France requires face masks but still bans Islamic face coverings

While French citizens nationwide will be covering their faces, women who do so with Islamic garb are still subject to punishment.”Can the Islamophobia be any more transparent?” Human Rights Watch executive director Kenneth Roth said on Twitter. The ban also extended to Christian crosses and the yarmulkes worn by observant Jews. Five others — Austria, Belgium, Bulgaria, Denmark and the Netherlands — have followed with national or partial bans. Coronavirus: The Race To Respond

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Violations of the ban can lead to a fine of up to €150 (about $162) and taking a required class in French citizenship education. “The French government mandates masks but still bans the burqua.”

In this February 2010 photo, a woman wearing a niqab veil participates in a protest in Tours, central France, after a panel of French lawmakers recommended a ban on face-covering veils in all schools, hospitals, public transport and government offices. The French government confirmed that its years-long ban on wearing burqas and niqabs in public will remain in place, even as face masks become mandatory on Monday. France was the first European nation to pass such a nationwide ban. But that doesn’t change the country’s controversial ban on Islamic face coverings. In 2010, France banned face-covering niqabs and burqas in public, framing it as a move to promote open and equal interaction in society. France will still ban Islamic face coverings even after making masks mandatory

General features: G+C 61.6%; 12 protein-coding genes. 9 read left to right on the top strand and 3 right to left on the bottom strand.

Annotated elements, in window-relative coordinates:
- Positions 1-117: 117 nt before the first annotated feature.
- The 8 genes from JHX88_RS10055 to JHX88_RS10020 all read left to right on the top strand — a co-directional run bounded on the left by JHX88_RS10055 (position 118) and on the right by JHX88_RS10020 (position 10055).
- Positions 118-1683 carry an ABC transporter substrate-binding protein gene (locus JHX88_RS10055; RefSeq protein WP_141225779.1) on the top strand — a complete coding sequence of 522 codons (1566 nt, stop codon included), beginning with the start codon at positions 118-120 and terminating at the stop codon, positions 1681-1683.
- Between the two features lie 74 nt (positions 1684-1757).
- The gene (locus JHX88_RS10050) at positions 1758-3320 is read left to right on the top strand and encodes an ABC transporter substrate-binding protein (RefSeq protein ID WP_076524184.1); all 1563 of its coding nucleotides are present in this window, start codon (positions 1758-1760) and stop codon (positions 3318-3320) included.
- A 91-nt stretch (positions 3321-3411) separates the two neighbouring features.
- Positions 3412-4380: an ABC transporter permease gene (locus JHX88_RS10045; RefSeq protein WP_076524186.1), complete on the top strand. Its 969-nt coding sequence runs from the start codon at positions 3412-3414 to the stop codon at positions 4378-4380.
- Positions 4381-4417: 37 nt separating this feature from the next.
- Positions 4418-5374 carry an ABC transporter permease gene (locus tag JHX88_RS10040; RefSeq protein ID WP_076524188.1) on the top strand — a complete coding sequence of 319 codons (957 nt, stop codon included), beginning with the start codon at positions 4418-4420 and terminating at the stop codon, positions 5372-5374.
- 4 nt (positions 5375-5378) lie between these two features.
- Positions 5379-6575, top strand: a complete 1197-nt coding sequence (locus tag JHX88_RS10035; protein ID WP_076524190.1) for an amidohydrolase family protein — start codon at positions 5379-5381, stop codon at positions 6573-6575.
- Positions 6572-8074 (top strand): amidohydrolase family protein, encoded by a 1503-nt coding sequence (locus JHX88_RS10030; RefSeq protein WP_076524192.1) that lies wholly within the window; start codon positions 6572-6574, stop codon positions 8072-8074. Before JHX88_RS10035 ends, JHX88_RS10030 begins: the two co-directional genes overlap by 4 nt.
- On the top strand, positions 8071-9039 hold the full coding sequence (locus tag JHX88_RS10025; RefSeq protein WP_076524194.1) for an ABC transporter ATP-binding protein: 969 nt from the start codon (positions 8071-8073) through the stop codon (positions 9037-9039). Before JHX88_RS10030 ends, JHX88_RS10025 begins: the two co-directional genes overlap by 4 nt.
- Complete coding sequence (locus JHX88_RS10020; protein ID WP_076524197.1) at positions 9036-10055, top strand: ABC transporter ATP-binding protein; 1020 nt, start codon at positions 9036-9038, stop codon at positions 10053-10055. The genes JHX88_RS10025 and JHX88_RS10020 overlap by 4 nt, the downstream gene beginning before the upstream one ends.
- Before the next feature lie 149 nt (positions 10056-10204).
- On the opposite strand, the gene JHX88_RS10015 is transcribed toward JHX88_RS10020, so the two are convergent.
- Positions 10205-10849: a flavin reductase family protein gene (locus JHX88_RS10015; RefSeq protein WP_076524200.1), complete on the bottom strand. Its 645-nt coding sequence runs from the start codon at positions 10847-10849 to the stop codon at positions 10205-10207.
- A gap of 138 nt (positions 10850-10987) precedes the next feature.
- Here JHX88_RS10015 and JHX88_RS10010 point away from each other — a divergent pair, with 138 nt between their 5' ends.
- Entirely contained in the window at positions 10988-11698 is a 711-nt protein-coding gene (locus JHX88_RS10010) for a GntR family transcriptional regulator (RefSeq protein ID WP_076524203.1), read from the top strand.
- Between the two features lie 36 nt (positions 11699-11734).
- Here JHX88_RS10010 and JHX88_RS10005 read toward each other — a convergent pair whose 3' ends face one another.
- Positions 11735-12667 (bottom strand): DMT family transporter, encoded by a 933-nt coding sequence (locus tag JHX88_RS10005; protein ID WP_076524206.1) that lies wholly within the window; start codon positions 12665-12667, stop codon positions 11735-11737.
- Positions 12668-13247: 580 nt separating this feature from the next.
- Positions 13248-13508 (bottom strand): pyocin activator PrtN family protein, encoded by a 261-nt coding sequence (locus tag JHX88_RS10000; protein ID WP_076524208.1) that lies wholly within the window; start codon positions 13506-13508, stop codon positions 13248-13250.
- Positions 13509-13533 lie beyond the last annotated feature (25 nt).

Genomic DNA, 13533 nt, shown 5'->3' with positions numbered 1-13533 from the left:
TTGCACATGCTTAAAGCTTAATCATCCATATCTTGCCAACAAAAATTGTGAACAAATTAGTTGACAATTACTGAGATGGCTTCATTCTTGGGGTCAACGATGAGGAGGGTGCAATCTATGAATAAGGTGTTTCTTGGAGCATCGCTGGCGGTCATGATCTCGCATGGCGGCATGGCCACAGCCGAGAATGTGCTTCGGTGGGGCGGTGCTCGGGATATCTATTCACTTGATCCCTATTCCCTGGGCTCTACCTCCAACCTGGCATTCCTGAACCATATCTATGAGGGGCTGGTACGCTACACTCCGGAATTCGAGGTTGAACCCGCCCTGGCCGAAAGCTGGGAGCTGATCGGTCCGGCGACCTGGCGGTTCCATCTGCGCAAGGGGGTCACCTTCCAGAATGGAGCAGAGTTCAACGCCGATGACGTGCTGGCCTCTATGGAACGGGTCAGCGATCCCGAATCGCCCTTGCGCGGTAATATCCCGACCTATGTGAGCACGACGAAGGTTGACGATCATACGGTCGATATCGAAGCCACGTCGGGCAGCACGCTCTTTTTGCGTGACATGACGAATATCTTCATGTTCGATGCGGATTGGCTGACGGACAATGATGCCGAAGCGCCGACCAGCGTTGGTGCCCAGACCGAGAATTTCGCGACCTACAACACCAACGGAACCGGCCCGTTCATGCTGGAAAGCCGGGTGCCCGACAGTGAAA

By Jason Silverstein

May 11, 2020 / 1:15 PM
/ CBS News

France is now mandating masks for all citizens during the coronavirus pandemic. Getty

France’s Interior Minister confirmed to The Washington Post that the burqa and niqab bans remain, and women who wear those coverings in public will be “punished with the fine provided for second-class infractions.” CBS News has reached out to the Interior Minister’s office for more information. The ban does include an exemption for face coverings used for health reasons, and the ministry said wearing masks to prevent COVID-19 contagion will not be a criminal offense.France began its mandatory mask policy on Monday as part of what the government calls “a new chapter” in its emergence from a strict coronavirus lockdown. The ban set off protests where some people clashed with police. Some businesses and schools will reopen, and people can now travel up to 60 miles from home.France has reported more than 177,000 coronavirus cases and 26,300 deaths as of Monday afternoon — the fourth-highest toll in Europe, according to data from Johns Hopkins University.France in 2004 banned headscarves in public schools, on the grounds that state institutions are supposed to be religiously neutral. Other have local bans in some cities or are considering legislation on broader bans.The United Nations Human Rights Committee in 2018 said that France’s ban violated women’s freedom of religion and “could have the effect of confining them to their homes, impeding their access to public services and marginalizing them.”
First published on May 11, 2020 / 1:15 PM